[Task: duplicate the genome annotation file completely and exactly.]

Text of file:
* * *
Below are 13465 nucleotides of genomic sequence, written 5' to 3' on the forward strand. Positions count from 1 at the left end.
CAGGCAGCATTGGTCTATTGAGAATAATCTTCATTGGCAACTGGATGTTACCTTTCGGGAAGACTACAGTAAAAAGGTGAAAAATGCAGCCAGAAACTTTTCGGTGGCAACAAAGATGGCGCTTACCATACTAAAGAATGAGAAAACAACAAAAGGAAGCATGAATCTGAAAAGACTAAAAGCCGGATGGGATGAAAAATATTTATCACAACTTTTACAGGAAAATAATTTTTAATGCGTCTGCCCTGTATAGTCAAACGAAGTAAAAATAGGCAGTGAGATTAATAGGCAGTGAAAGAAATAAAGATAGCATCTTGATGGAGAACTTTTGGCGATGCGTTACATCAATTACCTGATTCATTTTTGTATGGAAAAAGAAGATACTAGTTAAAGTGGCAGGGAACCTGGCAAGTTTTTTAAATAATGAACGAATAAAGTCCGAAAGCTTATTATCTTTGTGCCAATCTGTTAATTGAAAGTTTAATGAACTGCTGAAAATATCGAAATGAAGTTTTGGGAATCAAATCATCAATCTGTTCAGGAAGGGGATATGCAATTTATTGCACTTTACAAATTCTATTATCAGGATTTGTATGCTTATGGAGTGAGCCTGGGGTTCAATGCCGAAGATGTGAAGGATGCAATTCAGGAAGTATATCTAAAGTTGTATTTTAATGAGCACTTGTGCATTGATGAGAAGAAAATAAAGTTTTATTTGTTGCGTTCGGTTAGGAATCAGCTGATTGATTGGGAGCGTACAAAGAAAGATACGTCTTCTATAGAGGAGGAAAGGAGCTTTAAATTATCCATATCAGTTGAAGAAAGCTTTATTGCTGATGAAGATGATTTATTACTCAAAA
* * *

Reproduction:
Below are 13465 nucleotides of genomic sequence, written 5' to 3' on the forward strand. Positions count from 1 at the left end.
CAGGCAGCATTGGTCTATTGAGAATAATCTTCATTGGCAACTGGATGTTACCTTTCGGGAAGACTACAGTAAAAAGGTGAAAAATGCAGCCAGAAACTTTTCGGTGGCAACAAAGATGGCGCTTACCATACTAAAGAATGAGAAAACAACAAAAGGAAGCATGAATCTGAAAAGACTAAAAGCCGGATGGGATGAAAAATATTTATCACAACTTTTACAGGAAAATAATTTTTAATGCGTCTGCCCTGTATAGTCAAACGAAGTAAAAATAGGCAGTGAGATTAATAGGCAGTGAAAGAAATAAAGATAGCATCTTGATGGAGAACTTTTGGCGATGCGTTACATCAATTACCTGATTCATTTTTGTATGGAAAAAGAAGATACTAGTTAAAGTGGCAGGGAACCTGGCAAGTTTTTTAAATAATGAACGAATAAAGTCCGAAAGCTTATTATCTTTGTGCCAATCTGTTAATTGAAAGTTTAATGAACTGCTGAAAATATCGAAATGAAGTTTTGGGAATCAAATCATCAATCTGTTCAGGAAGGGGATATGCAATTTATTGCACTTTACAAATTCTATTATCAGGATTTGTATGCTTATGGAGTGAGCCTGGGGTTCAATGCCGAAGATGTGAAGGATGCAATTCAGGAAGTATATCTAAAGTTGTATTTTAATGAGCACTTGTGCATTGATGAGAAGAAAATAAAGTTTTATTTGTTGCGTTCGGTTAGGAATCAGCTGATTGATTGGGAGCGTACAAAGAAAGATACGTCTTCTATAGAGGAGGAAAGGAGCTTTAAATTATCCATATCAGTTGAAGAAAGCTTTATTGCTGATGAAGATGATTTATTACTCAAAA